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Home remodeling
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Discussion Starter · #1 ·
I would like an answer to a situation that I ran into today. A guy tells me that his crew can tape and mud a certain amount of drywall in two hours. He says the way they can do this is that they use heaters on the joints (I assume to dry the mud quicker). First of all, for the amount of drywall taping he's talking about there is no way he can do it that quick, especially since all of the seams he's talking about are butt joints.
But my real question is the following: Is it ok to use heat on a tape joint to dry the mud quicker, or are you setting yourself up for possible problems with cracked mud etc.
Thanks,
KJHC
 

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Head sawdust creator
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What is the rush to dry mud??? It is better to give each coat appropriate drying time as per manufacturer's specs.
 

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Home remodeling
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Discussion Starter · #6 ·
the reason they don't want to wait is speed. Rush to get it done because they probably bid it too low and think they need to be out of there to make a profit. I have no problem with that to a point. I personally see way too many corners cut just to get out of there. And I have no problem with fans. I've used them myself. But I didn't think it was good to use heat unless like you said it's in the winter and wet.

Now, lets say you had water damage on a wall, and you cut out a piece of drywall about 8' long and 1' high at the base of the wall. So you had one 8' butt joint to tape and mud. If you had to cut the new piece and install it, and you used fans, do any of you think you could have that joint finished for painting in 2 hrs. and your not using 20 minute fast set. Or would you use fast set on a tape joint of that size?
 

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You'd be surprised how fast you can finish joints, even butt joints, if it isn't level 4/5.

You CAN dry mud faster with heat, but you can also over do it and have problems
 

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So you had one 8' butt joint to tape and mud. If you had to cut the new piece and install it, and you used fans, do any of you think you could have that joint finished for painting in 2 hrs. and your not using 20 minute fast set. Or would you use fast set on a tape joint of that size?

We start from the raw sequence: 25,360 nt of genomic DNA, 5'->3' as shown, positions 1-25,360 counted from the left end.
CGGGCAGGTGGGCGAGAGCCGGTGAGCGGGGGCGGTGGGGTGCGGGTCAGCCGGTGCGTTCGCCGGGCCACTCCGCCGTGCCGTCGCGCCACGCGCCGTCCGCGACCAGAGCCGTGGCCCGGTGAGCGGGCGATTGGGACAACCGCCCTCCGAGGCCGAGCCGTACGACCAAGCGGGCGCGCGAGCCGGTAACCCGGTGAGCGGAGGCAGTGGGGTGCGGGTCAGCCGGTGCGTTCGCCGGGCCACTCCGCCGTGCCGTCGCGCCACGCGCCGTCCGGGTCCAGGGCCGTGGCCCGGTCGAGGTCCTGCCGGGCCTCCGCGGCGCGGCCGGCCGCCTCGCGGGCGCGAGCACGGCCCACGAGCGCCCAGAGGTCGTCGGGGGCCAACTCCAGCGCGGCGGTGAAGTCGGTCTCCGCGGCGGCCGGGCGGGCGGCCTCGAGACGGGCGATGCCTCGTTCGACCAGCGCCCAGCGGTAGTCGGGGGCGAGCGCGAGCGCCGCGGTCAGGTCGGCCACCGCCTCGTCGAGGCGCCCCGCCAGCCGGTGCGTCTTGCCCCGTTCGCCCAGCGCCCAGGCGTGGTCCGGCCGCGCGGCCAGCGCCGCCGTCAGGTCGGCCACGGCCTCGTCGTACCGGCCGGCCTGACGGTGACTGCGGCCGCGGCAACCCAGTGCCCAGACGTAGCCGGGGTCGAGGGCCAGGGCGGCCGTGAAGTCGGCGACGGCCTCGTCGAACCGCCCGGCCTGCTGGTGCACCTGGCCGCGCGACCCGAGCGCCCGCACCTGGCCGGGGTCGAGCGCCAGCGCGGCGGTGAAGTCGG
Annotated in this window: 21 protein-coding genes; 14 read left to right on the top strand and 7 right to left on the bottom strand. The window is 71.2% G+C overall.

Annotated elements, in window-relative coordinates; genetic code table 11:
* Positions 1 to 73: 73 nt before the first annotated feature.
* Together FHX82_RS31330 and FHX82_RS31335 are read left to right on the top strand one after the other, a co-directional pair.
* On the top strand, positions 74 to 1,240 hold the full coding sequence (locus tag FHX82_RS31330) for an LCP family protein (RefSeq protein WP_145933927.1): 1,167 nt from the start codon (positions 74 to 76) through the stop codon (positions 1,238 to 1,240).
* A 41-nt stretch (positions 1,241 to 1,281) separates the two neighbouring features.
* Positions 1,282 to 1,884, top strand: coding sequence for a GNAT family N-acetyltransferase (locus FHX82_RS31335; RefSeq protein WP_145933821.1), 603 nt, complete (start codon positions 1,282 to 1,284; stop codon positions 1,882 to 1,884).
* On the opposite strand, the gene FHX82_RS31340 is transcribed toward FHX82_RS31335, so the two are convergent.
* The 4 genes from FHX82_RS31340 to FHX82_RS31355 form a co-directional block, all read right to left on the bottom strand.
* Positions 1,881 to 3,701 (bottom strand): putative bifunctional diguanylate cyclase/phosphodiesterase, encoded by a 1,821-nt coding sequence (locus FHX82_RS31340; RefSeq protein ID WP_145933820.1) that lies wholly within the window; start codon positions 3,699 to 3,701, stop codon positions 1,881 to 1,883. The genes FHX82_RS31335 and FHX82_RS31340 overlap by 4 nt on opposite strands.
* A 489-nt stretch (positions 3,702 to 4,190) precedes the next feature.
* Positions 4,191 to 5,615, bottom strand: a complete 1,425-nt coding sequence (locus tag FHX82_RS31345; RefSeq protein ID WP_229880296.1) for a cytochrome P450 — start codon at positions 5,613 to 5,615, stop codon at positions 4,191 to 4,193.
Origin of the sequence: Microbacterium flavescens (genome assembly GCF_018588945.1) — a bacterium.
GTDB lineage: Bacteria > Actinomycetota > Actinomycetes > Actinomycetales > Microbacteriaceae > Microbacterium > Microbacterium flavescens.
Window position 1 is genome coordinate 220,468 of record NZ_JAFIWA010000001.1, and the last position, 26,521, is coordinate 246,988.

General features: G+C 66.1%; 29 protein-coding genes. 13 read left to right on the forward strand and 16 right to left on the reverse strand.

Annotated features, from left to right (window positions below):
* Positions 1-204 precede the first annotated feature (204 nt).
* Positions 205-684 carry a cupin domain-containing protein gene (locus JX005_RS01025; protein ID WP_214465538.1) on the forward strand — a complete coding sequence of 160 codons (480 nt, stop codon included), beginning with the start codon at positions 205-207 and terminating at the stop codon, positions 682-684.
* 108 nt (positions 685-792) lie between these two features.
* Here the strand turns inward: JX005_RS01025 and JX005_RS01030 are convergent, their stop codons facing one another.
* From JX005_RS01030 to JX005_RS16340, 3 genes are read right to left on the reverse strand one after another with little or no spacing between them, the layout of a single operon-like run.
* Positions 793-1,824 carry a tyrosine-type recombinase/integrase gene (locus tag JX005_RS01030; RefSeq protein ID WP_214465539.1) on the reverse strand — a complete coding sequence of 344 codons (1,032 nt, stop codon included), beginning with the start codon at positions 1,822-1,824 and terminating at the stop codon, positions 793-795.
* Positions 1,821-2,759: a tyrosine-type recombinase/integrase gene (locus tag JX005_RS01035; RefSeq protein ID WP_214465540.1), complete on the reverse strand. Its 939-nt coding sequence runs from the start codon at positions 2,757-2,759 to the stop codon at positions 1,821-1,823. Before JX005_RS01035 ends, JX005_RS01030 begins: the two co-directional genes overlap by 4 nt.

Butt joints are the best drying situation, as long as it's tight. 8' of butt joint with setting compound is pretty easy to do - I don't know if I could get regular mud to dry fast enough.
 

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I totally agree with using the hot mud on this. If necessary, skim it with a little lightweight, on top of the hot mud it will dry rather quickly. I also agree fans would be the better choice to heaters here, provided it is at least 70 degrees or so.
 

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You can use heat in the room, which dries more evenly, just not direct heat... you know, that ole expansion contraction thingy... :whistling
 

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Yes direct heat can cause cracking it puts a crust on top and the moisture under can't dry. He may be using hot mud then using the heat to dry it after its set. But I see problems there too.
 

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Most houses I work in they crank the thermostat up to 80 to dry em out faster.
 

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If you want your mud to dry faster use durabond and use dirty or warm water to mix it. Or combine and it sets real fast. But only the surface fans and air movers yes no heat unless the building has no hvac yet
 

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In my humble opinion, to get mud to dry fast, use in thin coats. On butt joints that means using a butt backer and on corners it means using a prefinished corner like one coat. FAns help a lot. The less compound the quicker it drys. Even with Durabond or easy sand. It adds to cost and slows you down in other ways though.
 
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